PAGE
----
Solving radical equations. It’s a dry subject when you look at the Algebra 2 textbook. I’m trying to find new ways to approach teaching without telling. Thanks to the help of fellow Twitter Math Camper, @misscalcul8 , I was able to help kids figure out traditional mathematical steps without doing a traditional lecture. My take varies slightly from hers in that my access to colored paper while at home the night before didn’t allow me to prep it quite the same.
Each student received a copy of her graphic organizer/follow along worksheet. Students were then placed into groups of 4 and each group received one of four “step” pages inside of sheet protectors. I asked students what they noticed about these pages. “Um, what’s going on?” was the first reaction. Then eventually someone pointed out the (*) by one line of equations on the sheet. Eventually someone said, “so you want us to put these in order?” BINGO! I didn’t even have to tell them! They then worked as a group recording down the steps in the correct order as they reasoned through each line determining which line logically came next. I helped groups by swapping out pages of steps so they would have the opportunity to work on all four sets.
As I walked the room, I over heard students actually talking and reasoning about math! YES!! Score one for trying a non-traditional approach! (Well, excluding the group that was watching hockey highlight videos. They were eventually working.)
Once each group was done, I wanted to see if they could apply what they learned. Students spent the remainder of the period working on 9 problems. On the top of the sheet for these problems, students were exposed to the phrase “extraneous solutions”. When asked, no one knew what that meant. I’ve been challenging them to be resourceful Algebra 2 students, so with a prompt about being resourceful, some looked in the textbook and others used Google on their phones. After a conversation about “extraneous solutions,” students got to work.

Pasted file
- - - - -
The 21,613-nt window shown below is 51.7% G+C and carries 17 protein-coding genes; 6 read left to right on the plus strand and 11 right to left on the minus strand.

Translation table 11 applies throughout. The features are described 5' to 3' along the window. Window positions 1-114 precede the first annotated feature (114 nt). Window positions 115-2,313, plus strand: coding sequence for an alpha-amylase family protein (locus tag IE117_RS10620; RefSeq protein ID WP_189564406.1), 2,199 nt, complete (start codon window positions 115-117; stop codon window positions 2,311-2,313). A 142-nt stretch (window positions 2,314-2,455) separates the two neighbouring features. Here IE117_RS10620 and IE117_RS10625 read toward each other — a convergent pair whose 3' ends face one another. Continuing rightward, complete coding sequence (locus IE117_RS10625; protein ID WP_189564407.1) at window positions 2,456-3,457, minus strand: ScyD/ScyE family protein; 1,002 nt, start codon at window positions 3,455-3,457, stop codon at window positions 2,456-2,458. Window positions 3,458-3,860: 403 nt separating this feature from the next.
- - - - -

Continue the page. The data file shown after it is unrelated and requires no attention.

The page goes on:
Except one thing snagged them. They didn’t have to factor in the examples from the step sorting activity. In several of these problems, they did. And they panicked. “You didn’t teach us these ones!” To which I replied, “Well technically I didn’t teach you any of them, you did.” And yet another student stepped up to the plate and said, “It’s just like example 4 in the book. You factor like we did all last chapter.”
I’m so ecstatic that students were resourceful AND worked together! Bonus that they were also able to do the math.